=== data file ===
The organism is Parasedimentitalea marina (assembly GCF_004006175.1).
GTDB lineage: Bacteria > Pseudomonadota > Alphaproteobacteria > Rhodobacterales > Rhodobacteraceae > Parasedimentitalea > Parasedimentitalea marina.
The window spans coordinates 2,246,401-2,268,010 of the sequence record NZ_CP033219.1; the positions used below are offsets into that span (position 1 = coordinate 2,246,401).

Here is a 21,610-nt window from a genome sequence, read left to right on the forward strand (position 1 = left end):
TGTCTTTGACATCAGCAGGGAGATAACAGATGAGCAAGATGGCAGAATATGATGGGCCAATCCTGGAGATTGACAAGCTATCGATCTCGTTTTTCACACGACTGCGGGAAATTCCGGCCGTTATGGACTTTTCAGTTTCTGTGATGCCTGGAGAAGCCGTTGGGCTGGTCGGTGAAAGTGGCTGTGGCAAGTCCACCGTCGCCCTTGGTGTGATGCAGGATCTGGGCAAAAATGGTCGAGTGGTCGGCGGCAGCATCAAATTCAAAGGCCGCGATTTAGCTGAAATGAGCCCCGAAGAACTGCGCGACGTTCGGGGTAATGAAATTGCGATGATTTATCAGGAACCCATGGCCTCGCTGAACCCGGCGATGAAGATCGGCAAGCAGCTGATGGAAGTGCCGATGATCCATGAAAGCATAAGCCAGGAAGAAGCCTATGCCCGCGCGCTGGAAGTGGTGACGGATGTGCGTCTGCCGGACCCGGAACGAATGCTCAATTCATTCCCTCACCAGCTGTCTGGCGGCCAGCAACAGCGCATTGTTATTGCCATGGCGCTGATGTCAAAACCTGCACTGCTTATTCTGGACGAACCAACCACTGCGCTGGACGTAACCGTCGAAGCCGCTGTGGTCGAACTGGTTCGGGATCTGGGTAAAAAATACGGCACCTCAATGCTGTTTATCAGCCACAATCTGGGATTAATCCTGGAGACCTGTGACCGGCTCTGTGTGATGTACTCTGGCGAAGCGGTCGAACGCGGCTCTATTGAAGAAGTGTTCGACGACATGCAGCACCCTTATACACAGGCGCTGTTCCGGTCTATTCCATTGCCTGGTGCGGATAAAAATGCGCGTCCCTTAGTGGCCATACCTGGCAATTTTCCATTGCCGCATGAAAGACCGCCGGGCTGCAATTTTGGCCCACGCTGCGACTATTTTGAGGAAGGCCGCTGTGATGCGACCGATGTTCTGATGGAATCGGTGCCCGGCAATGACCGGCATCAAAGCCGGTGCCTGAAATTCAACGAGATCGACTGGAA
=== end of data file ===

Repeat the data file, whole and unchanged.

The organism is Parasedimentitalea marina (assembly GCF_004006175.1).
GTDB lineage: Bacteria > Pseudomonadota > Alphaproteobacteria > Rhodobacterales > Rhodobacteraceae > Parasedimentitalea > Parasedimentitalea marina.
The window spans coordinates 2,246,401-2,268,010 of the sequence record NZ_CP033219.1; the positions used below are offsets into that span (position 1 = coordinate 2,246,401).

Here is a 21,610-nt window from a genome sequence, read left to right on the forward strand (position 1 = left end):
TGTCTTTGACATCAGCAGGGAGATAACAGATGAGCAAGATGGCAGAATATGATGGGCCAATCCTGGAGATTGACAAGCTATCGATCTCGTTTTTCACACGACTGCGGGAAATTCCGGCCGTTATGGACTTTTCAGTTTCTGTGATGCCTGGAGAAGCCGTTGGGCTGGTCGGTGAAAGTGGCTGTGGCAAGTCCACCGTCGCCCTTGGTGTGATGCAGGATCTGGGCAAAAATGGTCGAGTGGTCGGCGGCAGCATCAAATTCAAAGGCCGCGATTTAGCTGAAATGAGCCCCGAAGAACTGCGCGACGTTCGGGGTAATGAAATTGCGATGATTTATCAGGAACCCATGGCCTCGCTGAACCCGGCGATGAAGATCGGCAAGCAGCTGATGGAAGTGCCGATGATCCATGAAAGCATAAGCCAGGAAGAAGCCTATGCCCGCGCGCTGGAAGTGGTGACGGATGTGCGTCTGCCGGACCCGGAACGAATGCTCAATTCATTCCCTCACCAGCTGTCTGGCGGCCAGCAACAGCGCATTGTTATTGCCATGGCGCTGATGTCAAAACCTGCACTGCTTATTCTGGACGAACCAACCACTGCGCTGGACGTAACCGTCGAAGCCGCTGTGGTCGAACTGGTTCGGGATCTGGGTAAAAAATACGGCACCTCAATGCTGTTTATCAGCCACAATCTGGGATTAATCCTGGAGACCTGTGACCGGCTCTGTGTGATGTACTCTGGCGAAGCGGTCGAACGCGGCTCTATTGAAGAAGTGTTCGACGACATGCAGCACCCTTATACACAGGCGCTGTTCCGGTCTATTCCATTGCCTGGTGCGGATAAAAATGCGCGTCCCTTAGTGGCCATACCTGGCAATTTTCCATTGCCGCATGAAAGACCGCCGGGCTGCAATTTTGGCCCACGCTGCGACTATTTTGAGGAAGGCCGCTGTGATGCGACCGATGTTCTGATGGAATCGGTGCCCGGCAATGACCGGCATCAAAGCCGGTGCCTGAAATTCAACGAGATCGACTGGAA